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Records Could Shed Light on Canada Residential Schools for Indigenous Children


OTTAWA—A trove of documents that could help identify children who died while attending boarding schools for indigenous children in Canada is set to be released after a yearslong battle.

Last month, the Canadian government said it would turn over about 12,000 documents to the country’s National Center for Truth and Reconciliation, which houses the largest repository of residential-school records.

The documents include historical records of some of the schools, which operated in Canada for more than a century and were attended by some 150,000 indigenous children, many separated from their families by force or coercion. A majority of the institutions were run by the Catholic Church.

The government came under increased pressure to turn over the documents, which researchers said may include attendance records and staff lists, after the discovery last year of more than 1,000 unmarked graves near former residential schools in western Canada.

The records weren’t made available earlier, the government said, because several Catholic entities that were involved with the schools had refused to consent to their release. The government believed consent was required because the records were collected in response to lawsuits against the government and religious groups.

A memorial outside the former Kamloops Indian Residential School, in Kamloops, British Columbia, in July 2021.



Photo:

DARRYL DYCK/Associated Press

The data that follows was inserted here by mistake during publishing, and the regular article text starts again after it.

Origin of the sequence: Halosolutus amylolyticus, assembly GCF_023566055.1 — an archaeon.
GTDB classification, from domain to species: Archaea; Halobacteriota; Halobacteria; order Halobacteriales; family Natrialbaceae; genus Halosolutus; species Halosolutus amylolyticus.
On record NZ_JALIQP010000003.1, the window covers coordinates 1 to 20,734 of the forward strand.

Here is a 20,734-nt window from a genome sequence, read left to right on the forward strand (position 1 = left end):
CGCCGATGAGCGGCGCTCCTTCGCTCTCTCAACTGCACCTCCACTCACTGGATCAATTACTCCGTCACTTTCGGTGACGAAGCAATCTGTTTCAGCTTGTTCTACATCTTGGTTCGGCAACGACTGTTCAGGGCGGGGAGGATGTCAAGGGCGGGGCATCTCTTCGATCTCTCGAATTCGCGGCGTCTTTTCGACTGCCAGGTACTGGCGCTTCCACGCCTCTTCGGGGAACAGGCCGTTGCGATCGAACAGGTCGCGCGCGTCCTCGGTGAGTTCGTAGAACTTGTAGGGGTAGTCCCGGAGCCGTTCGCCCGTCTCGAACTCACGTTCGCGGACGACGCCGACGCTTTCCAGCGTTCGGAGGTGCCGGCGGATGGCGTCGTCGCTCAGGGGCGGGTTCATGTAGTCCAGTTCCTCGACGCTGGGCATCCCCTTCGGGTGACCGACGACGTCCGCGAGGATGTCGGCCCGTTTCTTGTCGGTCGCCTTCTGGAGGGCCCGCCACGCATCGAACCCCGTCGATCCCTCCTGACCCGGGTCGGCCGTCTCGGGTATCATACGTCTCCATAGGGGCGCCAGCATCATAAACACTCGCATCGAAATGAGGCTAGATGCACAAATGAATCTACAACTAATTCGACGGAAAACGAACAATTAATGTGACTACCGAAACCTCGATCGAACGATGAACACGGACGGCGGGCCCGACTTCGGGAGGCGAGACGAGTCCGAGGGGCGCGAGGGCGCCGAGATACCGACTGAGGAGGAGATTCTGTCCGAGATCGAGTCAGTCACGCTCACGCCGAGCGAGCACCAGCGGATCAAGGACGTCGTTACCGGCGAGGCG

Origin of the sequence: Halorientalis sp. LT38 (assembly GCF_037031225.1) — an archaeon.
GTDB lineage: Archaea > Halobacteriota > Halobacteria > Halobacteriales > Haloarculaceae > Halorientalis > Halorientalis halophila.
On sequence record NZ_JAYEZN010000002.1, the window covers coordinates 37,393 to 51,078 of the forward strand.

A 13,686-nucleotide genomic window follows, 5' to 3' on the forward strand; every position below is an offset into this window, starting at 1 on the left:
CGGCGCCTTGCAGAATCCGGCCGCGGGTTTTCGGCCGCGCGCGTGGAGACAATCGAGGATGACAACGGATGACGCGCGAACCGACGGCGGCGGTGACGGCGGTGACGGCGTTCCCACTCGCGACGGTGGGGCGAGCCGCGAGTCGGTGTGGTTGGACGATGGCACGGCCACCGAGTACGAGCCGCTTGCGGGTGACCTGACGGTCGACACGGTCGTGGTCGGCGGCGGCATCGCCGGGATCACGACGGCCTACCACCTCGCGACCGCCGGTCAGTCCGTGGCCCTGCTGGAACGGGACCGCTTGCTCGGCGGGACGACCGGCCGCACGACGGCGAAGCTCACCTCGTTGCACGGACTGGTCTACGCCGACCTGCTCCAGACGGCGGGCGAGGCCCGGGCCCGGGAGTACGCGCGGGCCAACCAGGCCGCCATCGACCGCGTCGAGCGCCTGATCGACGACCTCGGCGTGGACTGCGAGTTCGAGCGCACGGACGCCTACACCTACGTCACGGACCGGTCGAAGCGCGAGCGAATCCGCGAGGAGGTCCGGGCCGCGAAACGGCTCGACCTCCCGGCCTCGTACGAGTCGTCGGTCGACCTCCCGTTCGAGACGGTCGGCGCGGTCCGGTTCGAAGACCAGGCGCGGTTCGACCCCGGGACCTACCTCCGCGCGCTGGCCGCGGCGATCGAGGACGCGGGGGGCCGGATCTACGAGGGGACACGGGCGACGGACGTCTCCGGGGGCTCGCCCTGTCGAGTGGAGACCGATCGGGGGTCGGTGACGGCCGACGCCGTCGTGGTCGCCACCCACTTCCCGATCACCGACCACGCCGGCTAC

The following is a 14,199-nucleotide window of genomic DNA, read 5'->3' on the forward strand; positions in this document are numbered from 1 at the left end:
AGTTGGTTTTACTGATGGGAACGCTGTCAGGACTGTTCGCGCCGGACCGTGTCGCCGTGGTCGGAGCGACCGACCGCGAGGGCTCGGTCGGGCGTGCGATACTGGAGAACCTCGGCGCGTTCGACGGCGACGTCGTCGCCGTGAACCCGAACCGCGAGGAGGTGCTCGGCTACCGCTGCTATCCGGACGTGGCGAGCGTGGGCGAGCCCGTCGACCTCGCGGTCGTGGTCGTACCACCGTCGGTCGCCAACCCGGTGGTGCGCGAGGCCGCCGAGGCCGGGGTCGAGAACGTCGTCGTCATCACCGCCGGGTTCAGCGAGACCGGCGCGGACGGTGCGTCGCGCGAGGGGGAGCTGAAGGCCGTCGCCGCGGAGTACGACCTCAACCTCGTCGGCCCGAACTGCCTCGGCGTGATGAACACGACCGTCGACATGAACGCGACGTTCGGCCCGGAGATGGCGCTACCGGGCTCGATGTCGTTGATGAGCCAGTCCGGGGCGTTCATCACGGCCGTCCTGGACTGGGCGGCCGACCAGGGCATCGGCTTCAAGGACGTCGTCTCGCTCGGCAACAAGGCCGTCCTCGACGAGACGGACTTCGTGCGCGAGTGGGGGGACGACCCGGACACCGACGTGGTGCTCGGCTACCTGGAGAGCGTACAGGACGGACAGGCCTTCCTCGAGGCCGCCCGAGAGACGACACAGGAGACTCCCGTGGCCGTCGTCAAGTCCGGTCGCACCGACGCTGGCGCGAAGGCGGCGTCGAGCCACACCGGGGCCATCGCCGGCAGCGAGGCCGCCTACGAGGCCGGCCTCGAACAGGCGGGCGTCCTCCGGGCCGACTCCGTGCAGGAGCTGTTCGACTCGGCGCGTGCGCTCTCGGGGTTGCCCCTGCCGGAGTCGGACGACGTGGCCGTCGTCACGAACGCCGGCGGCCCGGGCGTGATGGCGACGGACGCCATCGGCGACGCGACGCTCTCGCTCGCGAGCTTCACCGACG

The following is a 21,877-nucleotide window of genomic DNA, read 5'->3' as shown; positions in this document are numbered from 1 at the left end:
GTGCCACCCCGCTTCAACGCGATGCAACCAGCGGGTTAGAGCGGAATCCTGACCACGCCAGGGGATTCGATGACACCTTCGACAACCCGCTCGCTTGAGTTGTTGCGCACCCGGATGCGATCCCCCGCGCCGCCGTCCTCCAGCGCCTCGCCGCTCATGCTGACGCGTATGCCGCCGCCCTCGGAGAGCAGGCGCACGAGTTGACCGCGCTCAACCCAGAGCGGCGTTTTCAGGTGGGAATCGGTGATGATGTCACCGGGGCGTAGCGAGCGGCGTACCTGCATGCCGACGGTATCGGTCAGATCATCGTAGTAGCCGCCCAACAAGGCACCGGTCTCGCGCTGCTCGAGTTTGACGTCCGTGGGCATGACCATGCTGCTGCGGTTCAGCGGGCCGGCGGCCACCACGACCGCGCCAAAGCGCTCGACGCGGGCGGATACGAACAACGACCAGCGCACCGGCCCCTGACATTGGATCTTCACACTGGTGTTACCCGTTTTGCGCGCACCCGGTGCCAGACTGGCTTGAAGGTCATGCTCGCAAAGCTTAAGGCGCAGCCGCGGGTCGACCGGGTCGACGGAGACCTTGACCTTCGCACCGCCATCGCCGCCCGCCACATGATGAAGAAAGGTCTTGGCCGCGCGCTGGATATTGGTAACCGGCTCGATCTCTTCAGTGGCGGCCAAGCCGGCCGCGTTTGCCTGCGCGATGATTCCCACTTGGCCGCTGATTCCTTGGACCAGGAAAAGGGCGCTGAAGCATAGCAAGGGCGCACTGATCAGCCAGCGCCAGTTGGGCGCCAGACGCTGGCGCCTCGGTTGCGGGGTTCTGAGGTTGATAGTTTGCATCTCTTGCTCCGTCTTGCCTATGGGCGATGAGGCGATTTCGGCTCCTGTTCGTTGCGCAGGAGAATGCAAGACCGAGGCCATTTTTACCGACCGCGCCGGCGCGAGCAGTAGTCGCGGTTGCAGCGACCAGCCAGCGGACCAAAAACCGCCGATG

Advocates say the documents could help offer some closure to survivors of Canada’s residential-school system, which a government-backed inquiry concluded was akin to “cultural genocide.”

Canada’s Truth and Reconciliation Commission said in 2015 that it had identified about 3,200 deaths of indigenous children at the schools but said the death toll was likely higher as many student deaths went unreported, partly because records were destroyed and school principals didn’t log all deaths. More deaths have since been identified, bringing the recorded total to about 4,100.

A statement from the National Center for Truth and Reconciliation, or NCTR, which holds material that was collected by the Commission, said the records the government plans to release could help identify children who went missing while attending residential schools. The NCTR hopes the documents include attendance records, transportation manifests, staff lists and invoices.

The government expects to provide the records to the NCTR in early 2022.

The Tk’emlúps te Secwépemc indigenous community near Kamloops, British Columbia, last spring disclosed evidence of about 200 unmarked graves around a former government-funded and church-operated school for indigenous children. Since then, hundreds more unmarked graves at or near the sites of former residential schools have come to light.

A tribute to the missing children of the former Mohawk Institute Residential School, in Brantford, Canada, in November.



Photo:

cole burston/Agence France-Presse/Getty Images

The discoveries prompted some residential-school survivors and indigenous communities to redouble their efforts to gain access to certain historical records. Before the Kamloops discovery, religious orders and governments had stymied efforts to access them, indigenous advocates said.

The Canadian Conference of Catholic Bishops said all who played a role in the residential-school system must do more to demonstrate transparency. In September, the group issued an apology to indigenous people for the role of Catholic entities in the system and committed to providing records that could help memorialize those buried in unmarked graves.

The Canadian government said on Wednesday that it previously disclosed more than four million documents to the Truth and Reconciliation Commission and is committed to taking steps to share more records while respecting survivors’ wishes, legislation, court orders and settlement agreements.